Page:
What Is Real Estate With a Transfer On Death Instruction?

  • Probate
  • Wills
What Is Real Estate With a Transfer On Death Instruction? | Mario Godoy | Chicago Estate Planning Lawyer

If you own real estate, a transfer on death deed (TOD) is an easy way for you to pass your property, such as your home, to your beneficiaries when you die without going through probate. The beneficiary has no right to your property while you’re alive and, if you own real estate jointly, the transfer on death deed does not apply until all the owners have died. While the owner is alive, the owner retains the right to sell the real estate or make changes to the TOD.

Limitations to a Transfer on Death Deed

All states do not recognize a transfer on death deed, but it is legal in Illinois. Different states and counties have different rules, so your estate planning lawyer can assure you follow the instructions in your county.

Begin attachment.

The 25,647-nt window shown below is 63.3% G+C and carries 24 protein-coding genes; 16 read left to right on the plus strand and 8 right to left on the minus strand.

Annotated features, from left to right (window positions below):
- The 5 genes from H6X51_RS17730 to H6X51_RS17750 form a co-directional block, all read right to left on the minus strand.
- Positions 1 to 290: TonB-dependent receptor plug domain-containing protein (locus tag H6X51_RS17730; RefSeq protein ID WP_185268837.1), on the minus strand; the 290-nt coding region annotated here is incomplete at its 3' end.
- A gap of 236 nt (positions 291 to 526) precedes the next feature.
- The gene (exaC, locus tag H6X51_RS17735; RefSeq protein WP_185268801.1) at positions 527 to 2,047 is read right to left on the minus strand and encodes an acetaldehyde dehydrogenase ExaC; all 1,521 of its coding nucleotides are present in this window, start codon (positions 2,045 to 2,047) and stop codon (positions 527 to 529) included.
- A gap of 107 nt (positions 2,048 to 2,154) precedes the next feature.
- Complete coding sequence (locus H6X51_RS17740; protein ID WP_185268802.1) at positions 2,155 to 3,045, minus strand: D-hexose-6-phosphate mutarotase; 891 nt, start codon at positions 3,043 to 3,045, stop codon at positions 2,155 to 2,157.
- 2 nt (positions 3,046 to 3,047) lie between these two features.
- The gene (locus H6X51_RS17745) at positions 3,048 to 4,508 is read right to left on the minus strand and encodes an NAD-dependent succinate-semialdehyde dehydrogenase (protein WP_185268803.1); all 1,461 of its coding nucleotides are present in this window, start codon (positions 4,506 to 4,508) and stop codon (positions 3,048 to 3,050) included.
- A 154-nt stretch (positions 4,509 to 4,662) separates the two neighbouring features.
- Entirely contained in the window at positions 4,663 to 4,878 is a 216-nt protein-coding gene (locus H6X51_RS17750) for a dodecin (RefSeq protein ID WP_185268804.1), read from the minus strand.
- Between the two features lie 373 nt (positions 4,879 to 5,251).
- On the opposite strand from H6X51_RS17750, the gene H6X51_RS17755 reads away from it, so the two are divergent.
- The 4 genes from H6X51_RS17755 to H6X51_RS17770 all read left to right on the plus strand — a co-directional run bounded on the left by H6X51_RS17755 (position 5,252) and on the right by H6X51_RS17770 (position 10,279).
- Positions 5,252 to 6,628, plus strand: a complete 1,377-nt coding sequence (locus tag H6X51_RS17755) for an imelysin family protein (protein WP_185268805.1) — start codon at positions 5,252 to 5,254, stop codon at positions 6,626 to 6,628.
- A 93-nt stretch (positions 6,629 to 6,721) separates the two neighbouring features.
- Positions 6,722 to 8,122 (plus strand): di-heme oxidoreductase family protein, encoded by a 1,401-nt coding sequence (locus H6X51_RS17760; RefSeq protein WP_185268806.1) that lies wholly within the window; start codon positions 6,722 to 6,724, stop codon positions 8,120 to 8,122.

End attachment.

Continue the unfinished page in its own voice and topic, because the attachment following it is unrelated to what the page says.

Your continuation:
There are some important features to a transfer on deed:

  • You can revoke a transfer on death deed:
    You can either go to your county recorder and request a revocation form or create a new transfer on death deed that replaces the original.
  • The transferred deed includes mortgages, liens, etc.:
    If you still owe money or your home or if a contractor has a lien on it, your beneficiary will inherit these responsibilities as well as your property. Because of this, you should review your mortgage note with your attorney to ensure that the transfer will not accelerate the mortgage due before executing the transfer on deed document.

The Illinois Residential Real Property Transfer on Death Instrument Act requires the document to be signed like a will by 2 witnesses, notarized and state that the property will be transferred on the owner’s death. 

Estate planning is preparing for the future. Contact the Estate & Probate Legal Group in Lombard Illinois today at 1-630-800-0112.